“Climbing and adventure stories lend themselves to good storytelling because they’re about events and places that are out of the ordinary in every way,” says writer and mountaineer Jack Tackle. “If someone possesses the skills to write or talk about their experiences well, then the stories can be compelling and interesting to a lot of people. Many will never climb a mountain or kayak some rad river, or ski a sick line. But they will want to read and hear about it because it may motivate them to do something different, or change how they look at the world.”
Part of The Banff Centre’s appeal is its blend of arts and mountain culture, and the Mountain and Wilderness Writing program is a unique synthesis of the two, routinely attracts a diverse roster of writers who hunker down in the Leighton Artists’ Colony every November to work on nonfiction, fiction, and poetry.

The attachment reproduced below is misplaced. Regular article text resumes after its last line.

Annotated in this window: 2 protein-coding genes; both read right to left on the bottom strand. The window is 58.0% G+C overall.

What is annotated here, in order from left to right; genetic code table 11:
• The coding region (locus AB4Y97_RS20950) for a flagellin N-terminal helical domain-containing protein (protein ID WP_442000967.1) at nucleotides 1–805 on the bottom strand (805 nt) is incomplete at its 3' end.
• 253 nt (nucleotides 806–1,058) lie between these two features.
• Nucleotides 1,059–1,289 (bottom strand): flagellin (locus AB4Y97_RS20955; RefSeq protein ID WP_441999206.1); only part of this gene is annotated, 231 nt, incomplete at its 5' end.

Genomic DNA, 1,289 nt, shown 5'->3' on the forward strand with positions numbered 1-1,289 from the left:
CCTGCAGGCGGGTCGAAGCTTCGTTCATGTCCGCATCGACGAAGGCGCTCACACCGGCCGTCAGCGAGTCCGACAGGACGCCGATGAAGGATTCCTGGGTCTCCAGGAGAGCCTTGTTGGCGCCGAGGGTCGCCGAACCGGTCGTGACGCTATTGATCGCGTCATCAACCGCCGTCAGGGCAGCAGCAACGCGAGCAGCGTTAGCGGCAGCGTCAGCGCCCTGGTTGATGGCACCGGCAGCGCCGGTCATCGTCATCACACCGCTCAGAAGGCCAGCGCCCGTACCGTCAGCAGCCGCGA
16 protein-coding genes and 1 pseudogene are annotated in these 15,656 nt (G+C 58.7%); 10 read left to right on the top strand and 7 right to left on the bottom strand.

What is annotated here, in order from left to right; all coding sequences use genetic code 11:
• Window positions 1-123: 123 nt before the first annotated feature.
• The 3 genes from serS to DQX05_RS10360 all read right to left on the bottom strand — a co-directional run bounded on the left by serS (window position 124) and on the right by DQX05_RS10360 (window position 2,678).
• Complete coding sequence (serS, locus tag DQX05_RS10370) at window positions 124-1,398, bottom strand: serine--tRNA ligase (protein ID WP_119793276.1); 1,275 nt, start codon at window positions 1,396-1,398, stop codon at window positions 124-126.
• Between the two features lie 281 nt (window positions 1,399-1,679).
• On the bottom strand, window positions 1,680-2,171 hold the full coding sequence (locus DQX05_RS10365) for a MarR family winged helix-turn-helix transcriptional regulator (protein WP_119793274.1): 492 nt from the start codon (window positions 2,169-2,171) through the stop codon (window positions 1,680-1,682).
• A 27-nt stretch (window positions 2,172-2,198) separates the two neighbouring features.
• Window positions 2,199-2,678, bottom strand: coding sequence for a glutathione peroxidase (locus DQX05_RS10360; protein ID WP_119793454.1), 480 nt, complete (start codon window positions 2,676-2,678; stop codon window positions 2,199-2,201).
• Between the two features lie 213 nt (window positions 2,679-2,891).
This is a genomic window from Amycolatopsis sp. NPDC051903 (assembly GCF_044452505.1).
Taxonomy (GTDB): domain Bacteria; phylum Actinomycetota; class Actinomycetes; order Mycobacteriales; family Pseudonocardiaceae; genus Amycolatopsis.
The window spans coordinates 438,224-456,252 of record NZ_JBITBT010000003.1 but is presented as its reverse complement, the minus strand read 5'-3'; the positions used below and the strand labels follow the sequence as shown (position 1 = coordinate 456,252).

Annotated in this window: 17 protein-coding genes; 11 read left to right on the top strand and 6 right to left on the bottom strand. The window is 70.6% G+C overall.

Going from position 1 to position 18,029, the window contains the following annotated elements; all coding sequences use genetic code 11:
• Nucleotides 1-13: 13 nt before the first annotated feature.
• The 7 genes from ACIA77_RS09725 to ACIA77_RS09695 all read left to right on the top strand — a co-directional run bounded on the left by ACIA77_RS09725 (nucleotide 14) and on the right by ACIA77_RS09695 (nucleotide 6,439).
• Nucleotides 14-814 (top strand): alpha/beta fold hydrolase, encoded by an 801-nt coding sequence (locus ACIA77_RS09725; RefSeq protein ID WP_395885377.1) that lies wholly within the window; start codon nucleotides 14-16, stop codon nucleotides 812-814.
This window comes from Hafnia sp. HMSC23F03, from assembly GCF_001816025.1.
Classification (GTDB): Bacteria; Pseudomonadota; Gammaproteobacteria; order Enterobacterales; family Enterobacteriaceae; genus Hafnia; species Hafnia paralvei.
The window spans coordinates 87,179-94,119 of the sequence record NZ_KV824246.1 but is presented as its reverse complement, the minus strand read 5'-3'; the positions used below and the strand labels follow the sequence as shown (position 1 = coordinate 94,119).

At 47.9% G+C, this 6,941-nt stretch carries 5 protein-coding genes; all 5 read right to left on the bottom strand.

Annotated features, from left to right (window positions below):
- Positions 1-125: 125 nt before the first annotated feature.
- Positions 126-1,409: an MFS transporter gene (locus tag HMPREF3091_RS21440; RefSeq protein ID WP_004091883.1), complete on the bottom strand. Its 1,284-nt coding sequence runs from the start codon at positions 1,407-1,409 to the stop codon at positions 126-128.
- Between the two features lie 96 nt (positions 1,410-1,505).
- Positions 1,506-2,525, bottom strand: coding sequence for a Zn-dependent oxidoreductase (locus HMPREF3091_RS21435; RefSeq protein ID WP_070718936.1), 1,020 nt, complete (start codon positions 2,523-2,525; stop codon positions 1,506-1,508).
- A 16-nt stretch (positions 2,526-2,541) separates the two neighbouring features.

The scope of the program has expanded to include subjects as remote as Mars, but climbing and mountaineering narratives are still at its foundation. For Tackle, a veteran climber and guide, the program presented an opportunity to devote concentrated time to crafting a book about his career and adventures.
Known for his exploration of remote areas and discovery of new routes in places like Alaska and Patagonia, Tackle’s personality befits an accomplished mountaineer. Soft-spoken yet assured, he immediately inspires confidence, with a demeanor cut with flashes of humor and self-deprecation. “Climbing itself isn’t that interesting,” he told me. “It isn’t like driving an F-1 car”.